By Stephanie Sokol, Communications Assistant and Amanda Beaton, Siemens Cooperates with Education
A Siemens PLC workshop for high school, community college and university instructors was hosted at OU by the Industrial and Systems Engineering (ISE) Department.
Part of the “Summer with Siemens” series, the workshop drew 11 teachers and professors from Michigan, Wisconsin and Pennsylvania, to learn the basics of creating assignments and projects using Siemens Programmable Logic Controllers (PLC).
The company holds at least 12 educator workshops around the country every summer lasting 3-5 days each. In addition to exploring Siemens hardware and software, the summer workshops primarily used specially built trainer workstations from Amatrol, Inc. The company creates innovative learning solutions with custom curriculum and online teaching resources available to education on topics from advanced manufacturing to geothermal systems. The Siemens Cooperates with Education partners with didactic companies like Amatrol to offer global leading automation technologies to schools. Through deep product discounts, tuition-waived training to instructors and free curriculum and teaching materials, Siemens partner schools offer students practical industry skills knowledge with comprehensive support. When industry, schools and suppliers work together it can be a powerful force.
“We want to encourage students to get to know Siemens and what the products are and just encourage technical skills at the high school, university and vocational level,” said Amanda Beaton, Siemens program promoter. “We see a lot of people graduating that haven’t gotten the chance to practice applied skills with PLCs programming, some of the core tech heavily used in manufacturing. We try to make it readily accessible to students and teachers — and make it cost effective and approachable so they can come to workshops, get hands-on practice and have access to our educator resources.”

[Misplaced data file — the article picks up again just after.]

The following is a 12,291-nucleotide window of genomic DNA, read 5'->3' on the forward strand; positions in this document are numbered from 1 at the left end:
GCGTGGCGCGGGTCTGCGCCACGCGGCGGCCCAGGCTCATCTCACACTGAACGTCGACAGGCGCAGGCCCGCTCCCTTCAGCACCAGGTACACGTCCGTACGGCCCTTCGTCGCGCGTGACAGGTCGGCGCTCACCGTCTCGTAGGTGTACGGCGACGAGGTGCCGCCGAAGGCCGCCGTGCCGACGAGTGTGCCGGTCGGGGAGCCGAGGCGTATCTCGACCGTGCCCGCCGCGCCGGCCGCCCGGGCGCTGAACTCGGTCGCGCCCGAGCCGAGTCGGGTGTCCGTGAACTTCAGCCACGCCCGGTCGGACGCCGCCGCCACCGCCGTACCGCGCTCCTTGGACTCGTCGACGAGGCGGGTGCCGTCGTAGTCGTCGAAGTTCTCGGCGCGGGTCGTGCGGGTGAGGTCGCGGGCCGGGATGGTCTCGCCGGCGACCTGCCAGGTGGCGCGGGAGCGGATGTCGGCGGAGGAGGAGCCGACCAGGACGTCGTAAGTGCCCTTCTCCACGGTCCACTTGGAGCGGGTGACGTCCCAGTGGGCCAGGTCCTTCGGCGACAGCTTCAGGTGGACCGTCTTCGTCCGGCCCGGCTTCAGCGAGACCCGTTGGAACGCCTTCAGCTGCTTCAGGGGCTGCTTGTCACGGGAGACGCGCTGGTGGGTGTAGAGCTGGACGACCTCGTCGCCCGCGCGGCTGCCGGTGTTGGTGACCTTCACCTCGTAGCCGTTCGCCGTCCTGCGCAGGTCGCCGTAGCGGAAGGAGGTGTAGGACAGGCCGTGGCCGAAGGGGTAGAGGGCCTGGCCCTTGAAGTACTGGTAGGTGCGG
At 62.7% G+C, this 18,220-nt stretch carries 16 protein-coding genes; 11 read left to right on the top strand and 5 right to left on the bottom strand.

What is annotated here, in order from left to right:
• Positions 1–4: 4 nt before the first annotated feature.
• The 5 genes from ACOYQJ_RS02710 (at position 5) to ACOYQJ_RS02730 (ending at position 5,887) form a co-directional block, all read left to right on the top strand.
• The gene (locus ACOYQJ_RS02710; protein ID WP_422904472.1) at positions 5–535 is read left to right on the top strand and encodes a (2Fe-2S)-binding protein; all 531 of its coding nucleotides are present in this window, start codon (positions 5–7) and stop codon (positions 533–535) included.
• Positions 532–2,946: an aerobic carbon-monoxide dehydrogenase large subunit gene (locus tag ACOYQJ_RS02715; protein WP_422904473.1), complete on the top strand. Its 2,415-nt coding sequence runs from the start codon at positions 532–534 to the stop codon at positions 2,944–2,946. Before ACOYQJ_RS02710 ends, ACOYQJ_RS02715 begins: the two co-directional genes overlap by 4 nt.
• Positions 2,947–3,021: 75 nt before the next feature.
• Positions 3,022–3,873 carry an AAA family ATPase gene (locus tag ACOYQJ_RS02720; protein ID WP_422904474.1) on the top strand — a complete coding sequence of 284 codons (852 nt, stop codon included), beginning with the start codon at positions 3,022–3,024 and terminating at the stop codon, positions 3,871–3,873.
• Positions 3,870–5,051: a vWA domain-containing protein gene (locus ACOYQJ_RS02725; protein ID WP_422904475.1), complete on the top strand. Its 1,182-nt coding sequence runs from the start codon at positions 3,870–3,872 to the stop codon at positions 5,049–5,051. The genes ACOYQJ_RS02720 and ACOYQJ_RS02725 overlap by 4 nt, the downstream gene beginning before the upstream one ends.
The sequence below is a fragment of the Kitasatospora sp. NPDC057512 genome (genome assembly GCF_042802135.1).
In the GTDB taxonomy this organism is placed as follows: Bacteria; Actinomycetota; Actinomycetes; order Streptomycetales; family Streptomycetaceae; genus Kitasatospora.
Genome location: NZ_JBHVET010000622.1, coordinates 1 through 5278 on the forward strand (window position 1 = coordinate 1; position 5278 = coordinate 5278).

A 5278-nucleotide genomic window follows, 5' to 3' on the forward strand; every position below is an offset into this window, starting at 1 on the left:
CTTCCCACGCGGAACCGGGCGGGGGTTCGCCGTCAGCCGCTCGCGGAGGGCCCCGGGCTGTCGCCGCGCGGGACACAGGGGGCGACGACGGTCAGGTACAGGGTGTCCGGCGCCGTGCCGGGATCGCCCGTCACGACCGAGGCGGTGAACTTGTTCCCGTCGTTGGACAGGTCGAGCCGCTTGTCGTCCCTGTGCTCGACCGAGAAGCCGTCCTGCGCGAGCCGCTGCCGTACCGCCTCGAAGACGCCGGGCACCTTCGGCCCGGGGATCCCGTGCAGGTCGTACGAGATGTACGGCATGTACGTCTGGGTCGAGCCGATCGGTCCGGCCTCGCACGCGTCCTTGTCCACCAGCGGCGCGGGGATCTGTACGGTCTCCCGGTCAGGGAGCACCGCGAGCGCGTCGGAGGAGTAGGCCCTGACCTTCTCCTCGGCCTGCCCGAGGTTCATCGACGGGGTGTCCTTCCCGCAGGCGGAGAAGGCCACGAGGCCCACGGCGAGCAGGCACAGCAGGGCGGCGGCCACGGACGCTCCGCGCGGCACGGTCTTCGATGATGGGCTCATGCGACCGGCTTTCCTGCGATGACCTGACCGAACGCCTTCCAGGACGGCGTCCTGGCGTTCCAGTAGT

The workshops help educators learn how to program and some tips on teaching PLCs, providing them with a starter kit of hardware and software for practice, curriculum development and teaching.
University engineering programs often do not teach students about them. However, this winter, OU will be offering a new course on PLCs, because they are a crucial part of advanced manufacturing systems.
According to Robert Van Til, chair and Pawley Professor of Lean Studies in the ISE department, having access to state of the art PLCs is beneficial to OU's engineering students. Siemens’ devices are becoming standard across the industry.
“We teach our students what a PLC is and how to use it to control manufacturing systems— it often comes up in job interviews where students are asked if they are familiar with PLCs,” said Van Til.
“Most engineering students are not expected to be PLC experts , but most companies want them to know what a PLC is and how it works. For some reason I don't fully understand, PLC courses are not common in many engineering programs. Companies often have to send their newly-hired engineers to special PLC training courses.”
The ISE department's relationship with Siemens in PLCs started about six months ago, but the department has had a long, on-going relationship with Siemens in Product Lifecycle Management (PLM). Van Til, worked with Robert Neff, OU alum and Siemens Account Manager, to get the PLC equipment.
“We are excited that OU has decided to include PLC programming in their engineering curriculum,” Neff said. “Our customers frequently ask us which schools are graduating students that have learned Siemens PLC software. This new course offering helps build the local Siemens community, and supports filling the demand for PLC programmers.”
With both the large amount of engineering opportunities in Oakland County, and OU's reputation in engineering, Beaton said the school was a good place to host the workshop.
“The workshop went well,” said Beaton. “Bob Van Til was really involved in helping set up and helping us with logistics, and Matt Bruer was helpful with getting our equipment in there and making sure everything was accounted for. The school was very helpful and accommodating. Sometimes schools aren’t; sometimes it’s confusing for schools, but at Oakland it was nice.”
For more information on the ISE department as well as its programs in ISE and in Engineering Management, visit oakland.edu/secs/ise